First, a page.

I was asked via twitter, by SmartMoneyKL, to touch on Ben Zobrist which isn’t surprising given Zobrist is in the midst of a horrid 18-111 stretch that has dropped his batting average from .296 to .256. A look at Zobrist’s peripherals during the prolonged slump shows it doesn’t appear to be an issue of plate discipline as he’s actually posted a tremendous 1.33 EYE during the slump. It’s also not really a problem of contact as Zobrist has struckout in just 15% of his PA’s, compared to nearly 20% for the year. It all seemingly stems from a power outage. Zobrist’s ISO over the last 3 months has been a paltry .068/.091/.030. The lack of power stems from an elevated GB Rate 54%/48%/46% over the last 3 months and ties into some of the injury concerns Zobrist has dealt with. He’s been having back problems which not only would hinder power, but also hinder the swing path and being able to generate loft on the ball. At age 29 it would seem unlikely that Zobrist’s power has vanished and much more likely that this injury he’s been dealing with has nullified much of his power output. Since the injury cost Zobrist time in early August, he hasn’t attempted a SB and has been limited mainly to playing 1B in Carlos Pena’s absence. With the Rays being cautious with injuries and looking to get guys rest to be fresh for the playoffs I wouldn’t be surprised to see Zobrist get some more time off upon Carlos Pena’s return. While I wouldn’t drop Zobrist, I would be mindful of the performance of late and look for short-term fill-ins until we see some signs of life with the bat. Extra base hits, a willingness to steal bases, even a return to 2B would be some signs that Zobrist may be feeling better and could translate into the production we expected.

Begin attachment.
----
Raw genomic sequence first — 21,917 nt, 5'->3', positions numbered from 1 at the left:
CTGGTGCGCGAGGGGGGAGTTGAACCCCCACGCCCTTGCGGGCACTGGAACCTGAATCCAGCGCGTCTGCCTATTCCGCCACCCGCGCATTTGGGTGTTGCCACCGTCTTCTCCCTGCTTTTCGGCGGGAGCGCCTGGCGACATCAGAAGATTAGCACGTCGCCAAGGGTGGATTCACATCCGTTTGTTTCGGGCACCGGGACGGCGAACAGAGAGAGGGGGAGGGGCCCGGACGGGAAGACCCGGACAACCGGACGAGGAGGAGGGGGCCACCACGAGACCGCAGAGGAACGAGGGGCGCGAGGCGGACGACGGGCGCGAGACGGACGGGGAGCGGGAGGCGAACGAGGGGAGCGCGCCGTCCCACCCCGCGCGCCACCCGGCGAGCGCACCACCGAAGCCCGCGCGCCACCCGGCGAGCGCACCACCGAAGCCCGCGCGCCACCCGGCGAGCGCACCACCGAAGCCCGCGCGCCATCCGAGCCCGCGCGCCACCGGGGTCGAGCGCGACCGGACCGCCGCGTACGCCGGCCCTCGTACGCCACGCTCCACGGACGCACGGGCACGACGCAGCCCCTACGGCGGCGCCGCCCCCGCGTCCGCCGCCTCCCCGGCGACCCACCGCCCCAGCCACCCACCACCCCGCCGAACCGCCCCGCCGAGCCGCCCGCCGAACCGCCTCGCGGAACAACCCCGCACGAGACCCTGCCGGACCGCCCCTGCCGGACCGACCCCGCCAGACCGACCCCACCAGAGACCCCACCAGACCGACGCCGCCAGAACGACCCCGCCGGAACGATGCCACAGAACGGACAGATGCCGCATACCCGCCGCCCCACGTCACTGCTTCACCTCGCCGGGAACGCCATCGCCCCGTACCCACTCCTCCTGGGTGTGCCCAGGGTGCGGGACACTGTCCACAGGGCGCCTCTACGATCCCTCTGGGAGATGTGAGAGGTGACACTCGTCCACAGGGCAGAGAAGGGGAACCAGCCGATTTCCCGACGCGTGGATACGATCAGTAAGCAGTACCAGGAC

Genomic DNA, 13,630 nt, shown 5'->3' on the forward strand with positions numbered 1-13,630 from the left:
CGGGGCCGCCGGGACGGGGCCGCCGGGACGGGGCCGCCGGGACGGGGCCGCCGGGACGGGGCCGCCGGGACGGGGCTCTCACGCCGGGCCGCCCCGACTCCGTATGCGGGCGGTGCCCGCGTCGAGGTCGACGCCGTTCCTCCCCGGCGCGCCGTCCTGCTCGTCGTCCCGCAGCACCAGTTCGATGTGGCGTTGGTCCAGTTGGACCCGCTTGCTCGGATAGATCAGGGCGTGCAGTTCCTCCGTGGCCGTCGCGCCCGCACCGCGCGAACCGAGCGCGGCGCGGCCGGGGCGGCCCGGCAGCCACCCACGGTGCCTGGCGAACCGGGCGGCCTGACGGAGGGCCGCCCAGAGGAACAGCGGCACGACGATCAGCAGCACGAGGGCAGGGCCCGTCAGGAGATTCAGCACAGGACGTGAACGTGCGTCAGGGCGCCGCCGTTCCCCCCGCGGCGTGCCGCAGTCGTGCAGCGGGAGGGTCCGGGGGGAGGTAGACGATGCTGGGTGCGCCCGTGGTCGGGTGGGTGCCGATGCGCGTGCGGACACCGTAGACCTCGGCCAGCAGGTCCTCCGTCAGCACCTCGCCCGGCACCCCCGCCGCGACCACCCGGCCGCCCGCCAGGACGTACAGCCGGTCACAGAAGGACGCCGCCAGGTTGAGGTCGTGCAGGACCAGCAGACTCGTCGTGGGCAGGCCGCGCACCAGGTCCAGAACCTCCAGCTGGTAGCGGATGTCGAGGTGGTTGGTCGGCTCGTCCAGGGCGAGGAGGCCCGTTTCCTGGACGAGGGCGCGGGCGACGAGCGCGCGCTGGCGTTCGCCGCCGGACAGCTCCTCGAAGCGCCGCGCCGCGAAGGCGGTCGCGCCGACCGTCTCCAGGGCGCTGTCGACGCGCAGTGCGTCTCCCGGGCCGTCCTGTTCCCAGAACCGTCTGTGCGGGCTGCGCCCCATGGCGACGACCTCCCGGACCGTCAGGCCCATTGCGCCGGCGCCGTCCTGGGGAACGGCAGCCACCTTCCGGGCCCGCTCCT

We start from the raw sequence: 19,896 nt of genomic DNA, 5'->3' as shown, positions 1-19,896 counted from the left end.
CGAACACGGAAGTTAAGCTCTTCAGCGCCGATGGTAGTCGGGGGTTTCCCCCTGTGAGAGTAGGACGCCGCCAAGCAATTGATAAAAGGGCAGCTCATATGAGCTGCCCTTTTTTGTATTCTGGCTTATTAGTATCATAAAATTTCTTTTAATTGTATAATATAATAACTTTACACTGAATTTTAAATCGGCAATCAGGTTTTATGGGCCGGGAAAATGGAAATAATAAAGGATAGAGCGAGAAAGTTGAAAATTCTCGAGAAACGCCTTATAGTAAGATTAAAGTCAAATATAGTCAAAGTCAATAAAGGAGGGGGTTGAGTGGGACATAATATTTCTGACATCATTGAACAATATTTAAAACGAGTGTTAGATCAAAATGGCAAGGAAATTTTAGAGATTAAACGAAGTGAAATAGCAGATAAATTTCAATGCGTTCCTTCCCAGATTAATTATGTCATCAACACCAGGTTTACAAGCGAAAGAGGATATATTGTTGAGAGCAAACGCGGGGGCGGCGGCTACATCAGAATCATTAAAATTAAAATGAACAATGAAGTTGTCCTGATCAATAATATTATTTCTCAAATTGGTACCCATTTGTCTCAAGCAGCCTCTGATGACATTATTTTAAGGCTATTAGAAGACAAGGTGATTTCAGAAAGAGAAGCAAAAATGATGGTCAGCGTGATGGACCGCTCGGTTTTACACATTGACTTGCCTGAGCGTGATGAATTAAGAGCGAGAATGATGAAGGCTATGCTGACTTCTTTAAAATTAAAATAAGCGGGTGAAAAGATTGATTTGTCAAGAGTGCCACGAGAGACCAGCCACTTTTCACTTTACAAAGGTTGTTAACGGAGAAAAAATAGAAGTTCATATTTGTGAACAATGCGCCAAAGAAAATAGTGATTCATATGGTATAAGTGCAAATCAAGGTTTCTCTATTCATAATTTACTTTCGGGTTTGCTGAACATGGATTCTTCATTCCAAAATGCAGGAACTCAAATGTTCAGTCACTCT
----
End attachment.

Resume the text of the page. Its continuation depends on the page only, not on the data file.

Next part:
Hopefully fantasy owners took my advice last week in this space adding Hellickson as he compiled a 2-0 record while allowing just 1 ER and 7 base-runners in 13 innings, striking out 12. The Rays keep suggesting the plan for Hellickson is to use him as a temporary stop-gap to buy Wade Davis and Jeff Niemann some time to rest their shoulders and slow down their innings total. While this seems plausible and the way they’ve used Hellickson so far, you have to wonder with how well Hellickson is pitching if they intend to use him in the post-season. Hellickson is now at 137 IP on the season and his career high is 152 IP at the minor league level. If the Rays conservatively wanted to limit Hellickson to 175 innings this year, they may only use 20-25 more in the regular season, hoping to leave room for starts in the playoffs. It’s all speculation at this point and the Rays would have to be creative to keep Hellickson fine-tuned while limiting his innings, but I’m a bit nervous how many starts Hellickson will be allowed beyond this next week’s matchup with Oakland. Hellickson’s a must-start whenever on the mound, but owners should be prepared for some quirky rotation shifting by the Rays over the final 7 weeks as they try to shuffle limiting a number of young starters innings.